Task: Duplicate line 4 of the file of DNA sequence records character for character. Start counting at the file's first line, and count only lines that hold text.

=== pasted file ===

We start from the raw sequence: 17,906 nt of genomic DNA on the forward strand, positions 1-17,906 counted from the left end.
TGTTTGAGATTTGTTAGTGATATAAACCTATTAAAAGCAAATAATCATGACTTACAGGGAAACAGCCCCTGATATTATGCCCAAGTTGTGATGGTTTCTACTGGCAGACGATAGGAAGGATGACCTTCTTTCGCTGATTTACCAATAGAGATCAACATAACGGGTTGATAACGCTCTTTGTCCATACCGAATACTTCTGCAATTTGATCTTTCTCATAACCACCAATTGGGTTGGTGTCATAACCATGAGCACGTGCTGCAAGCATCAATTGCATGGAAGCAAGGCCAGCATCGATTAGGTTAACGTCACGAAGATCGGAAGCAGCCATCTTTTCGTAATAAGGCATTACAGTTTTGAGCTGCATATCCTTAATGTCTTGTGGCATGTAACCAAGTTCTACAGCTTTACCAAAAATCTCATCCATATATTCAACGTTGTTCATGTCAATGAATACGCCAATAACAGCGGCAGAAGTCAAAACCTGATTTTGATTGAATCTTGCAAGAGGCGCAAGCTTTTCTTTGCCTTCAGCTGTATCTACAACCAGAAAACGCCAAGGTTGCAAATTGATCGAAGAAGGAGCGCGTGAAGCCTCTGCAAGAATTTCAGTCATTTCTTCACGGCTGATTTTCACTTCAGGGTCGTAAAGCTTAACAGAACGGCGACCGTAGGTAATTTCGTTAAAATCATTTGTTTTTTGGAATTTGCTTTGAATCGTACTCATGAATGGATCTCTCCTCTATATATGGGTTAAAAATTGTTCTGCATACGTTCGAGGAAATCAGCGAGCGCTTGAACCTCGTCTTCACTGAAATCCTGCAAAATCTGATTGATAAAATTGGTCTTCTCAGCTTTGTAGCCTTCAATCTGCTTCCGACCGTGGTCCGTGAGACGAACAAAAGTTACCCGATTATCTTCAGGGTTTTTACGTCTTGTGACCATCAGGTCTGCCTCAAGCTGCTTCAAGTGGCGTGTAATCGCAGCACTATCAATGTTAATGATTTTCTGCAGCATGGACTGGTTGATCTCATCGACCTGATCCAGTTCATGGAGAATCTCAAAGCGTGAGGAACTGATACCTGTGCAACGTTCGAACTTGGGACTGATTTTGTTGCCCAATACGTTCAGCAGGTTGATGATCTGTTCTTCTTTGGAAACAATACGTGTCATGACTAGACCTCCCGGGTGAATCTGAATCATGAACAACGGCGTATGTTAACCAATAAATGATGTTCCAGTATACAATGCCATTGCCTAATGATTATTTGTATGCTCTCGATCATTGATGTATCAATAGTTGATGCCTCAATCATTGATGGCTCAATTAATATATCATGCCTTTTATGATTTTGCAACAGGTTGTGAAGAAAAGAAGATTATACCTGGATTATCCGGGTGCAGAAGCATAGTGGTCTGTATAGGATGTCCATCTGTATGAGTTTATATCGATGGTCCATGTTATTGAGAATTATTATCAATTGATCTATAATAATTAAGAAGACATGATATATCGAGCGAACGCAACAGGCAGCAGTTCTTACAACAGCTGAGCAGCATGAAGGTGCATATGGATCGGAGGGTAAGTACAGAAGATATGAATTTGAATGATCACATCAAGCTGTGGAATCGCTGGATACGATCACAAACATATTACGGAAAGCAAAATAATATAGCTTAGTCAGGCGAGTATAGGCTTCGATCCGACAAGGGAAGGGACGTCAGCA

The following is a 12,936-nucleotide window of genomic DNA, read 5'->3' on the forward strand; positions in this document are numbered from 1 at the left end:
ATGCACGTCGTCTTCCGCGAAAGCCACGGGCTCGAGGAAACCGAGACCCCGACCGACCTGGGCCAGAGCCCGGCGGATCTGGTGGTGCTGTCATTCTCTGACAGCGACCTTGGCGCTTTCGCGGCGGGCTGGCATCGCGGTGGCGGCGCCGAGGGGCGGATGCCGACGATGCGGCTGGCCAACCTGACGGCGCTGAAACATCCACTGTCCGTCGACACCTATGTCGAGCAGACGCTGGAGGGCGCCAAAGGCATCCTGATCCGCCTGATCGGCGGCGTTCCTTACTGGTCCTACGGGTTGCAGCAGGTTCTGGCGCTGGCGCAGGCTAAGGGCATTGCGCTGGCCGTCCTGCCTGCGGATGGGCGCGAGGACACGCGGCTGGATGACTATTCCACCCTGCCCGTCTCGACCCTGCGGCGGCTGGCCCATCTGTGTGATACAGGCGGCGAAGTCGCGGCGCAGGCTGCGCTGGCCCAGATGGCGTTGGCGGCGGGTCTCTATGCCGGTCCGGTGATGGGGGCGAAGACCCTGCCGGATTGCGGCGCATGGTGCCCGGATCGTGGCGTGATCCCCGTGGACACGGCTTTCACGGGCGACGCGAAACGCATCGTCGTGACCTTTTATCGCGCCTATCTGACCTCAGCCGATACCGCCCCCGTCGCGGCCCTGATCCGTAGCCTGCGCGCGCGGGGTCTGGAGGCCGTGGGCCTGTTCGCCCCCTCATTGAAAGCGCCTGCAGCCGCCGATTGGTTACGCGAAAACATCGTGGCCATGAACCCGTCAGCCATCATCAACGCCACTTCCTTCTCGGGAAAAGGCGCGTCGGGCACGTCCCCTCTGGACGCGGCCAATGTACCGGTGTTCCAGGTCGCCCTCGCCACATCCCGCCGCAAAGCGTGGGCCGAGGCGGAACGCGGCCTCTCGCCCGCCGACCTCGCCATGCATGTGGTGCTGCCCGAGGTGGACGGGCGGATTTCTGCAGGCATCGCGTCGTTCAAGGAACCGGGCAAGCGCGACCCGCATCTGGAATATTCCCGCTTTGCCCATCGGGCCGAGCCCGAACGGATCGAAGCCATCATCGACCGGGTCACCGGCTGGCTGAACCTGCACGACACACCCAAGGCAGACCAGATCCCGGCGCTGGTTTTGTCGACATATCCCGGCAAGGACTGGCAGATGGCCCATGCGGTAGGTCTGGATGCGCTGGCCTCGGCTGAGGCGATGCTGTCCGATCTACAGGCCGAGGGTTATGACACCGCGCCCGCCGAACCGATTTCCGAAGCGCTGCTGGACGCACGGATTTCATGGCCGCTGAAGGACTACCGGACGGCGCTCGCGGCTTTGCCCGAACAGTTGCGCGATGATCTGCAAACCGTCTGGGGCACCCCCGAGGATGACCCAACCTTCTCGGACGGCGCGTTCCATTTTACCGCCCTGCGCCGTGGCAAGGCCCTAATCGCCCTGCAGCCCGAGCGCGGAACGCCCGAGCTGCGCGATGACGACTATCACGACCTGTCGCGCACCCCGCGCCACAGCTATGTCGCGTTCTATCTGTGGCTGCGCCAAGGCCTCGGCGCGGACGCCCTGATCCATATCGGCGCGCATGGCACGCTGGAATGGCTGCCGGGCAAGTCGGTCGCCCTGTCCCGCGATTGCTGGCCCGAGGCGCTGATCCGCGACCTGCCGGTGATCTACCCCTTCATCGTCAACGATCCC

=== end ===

ATGCACGTCGTCTTCCGCGAAAGCCACGGGCTCGAGGAAACCGAGACCCCGACCGACCTGGGCCAGAGCCCGGCGGATCTGGTGGTGCTGTCATTCTCTGACAGCGACCTTGGCGCTTTCGCGGCGGGCTGGCATCGCGGTGGCGGCGCCGAGGGGCGGATGCCGACGATGCGGCTGGCCAACCTGACGGCGCTGAAACATCCACTGTCCGTCGACACCTATGTCGAGCAGACGCTGGAGGGCGCCAAAGGCATCCTGATCCGCCTGATCGGCGGCGTTCCTTACTGGTCCTACGGGTTGCAGCAGGTTCTGGCGCTGGCGCAGGCTAAGGGCATTGCGCTGGCCGTCCTGCCTGCGGATGGGCGCGAGGACACGCGGCTGGATGACTATTCCACCCTGCCCGTCTCGACCCTGCGGCGGCTGGCCCATCTGTGTGATACAGGCGGCGAAGTCGCGGCGCAGGCTGCGCTGGCCCAGATGGCGTTGGCGGCGGGTCTCTATGCCGGTCCGGTGATGGGGGCGAAGACCCTGCCGGATTGCGGCGCATGGTGCCCGGATCGTGGCGTGATCCCCGTGGACACGGCTTTCACGGGCGACGCGAAACGCATCGTCGTGACCTTTTATCGCGCCTATCTGACCTCAGCCGATACCGCCCCCGTCGCGGCCCTGATCCGTAGCCTGCGCGCGCGGGGTCTGGAGGCCGTGGGCCTGTTCGCCCCCTCATTGAAAGCGCCTGCAGCCGCCGATTGGTTACGCGAAAACATCGTGGCCATGAACCCGTCAGCCATCATCAACGCCACTTCCTTCTCGGGAAAAGGCGCGTCGGGCACGTCCCCTCTGGACGCGGCCAATGTACCGGTGTTCCAGGTCGCCCTCGCCACATCCCGCCGCAAAGCGTGGGCCGAGGCGGAACGCGGCCTCTCGCCCGCCGACCTCGCCATGCATGTGGTGCTGCCCGAGGTGGACGGGCGGATTTCTGCAGGCATCGCGTCGTTCAAGGAACCGGGCAAGCGCGACCCGCATCTGGAATATTCCCGCTTTGCCCATCGGGCCGAGCCCGAACGGATCGAAGCCATCATCGACCGGGTCACCGGCTGGCTGAACCTGCACGACACACCCAAGGCAGACCAGATCCCGGCGCTGGTTTTGTCGACATATCCCGGCAAGGACTGGCAGATGGCCCATGCGGTAGGTCTGGATGCGCTGGCCTCGGCTGAGGCGATGCTGTCCGATCTACAGGCCGAGGGTTATGACACCGCGCCCGCCGAACCGATTTCCGAAGCGCTGCTGGACGCACGGATTTCATGGCCGCTGAAGGACTACCGGACGGCGCTCGCGGCTTTGCCCGAACAGTTGCGCGATGATCTGCAAACCGTCTGGGGCACCCCCGAGGATGACCCAACCTTCTCGGACGGCGCGTTCCATTTTACCGCCCTGCGCCGTGGCAAGGCCCTAATCGCCCTGCAGCCCGAGCGCGGAACGCCCGAGCTGCGCGATGACGACTATCACGACCTGTCGCGCACCCCGCGCCACAGCTATGTCGCGTTCTATCTGTGGCTGCGCCAAGGCCTCGGCGCGGACGCCCTGATCCATATCGGCGCGCATGGCACGCTGGAATGGCTGCCGGGCAAGTCGGTCGCCCTGTCCCGCGATTGCTGGCCCGAGGCGCTGATCCGCGACCTGCCGGTGATCTACCCCTTCATCGTCAACGATCCC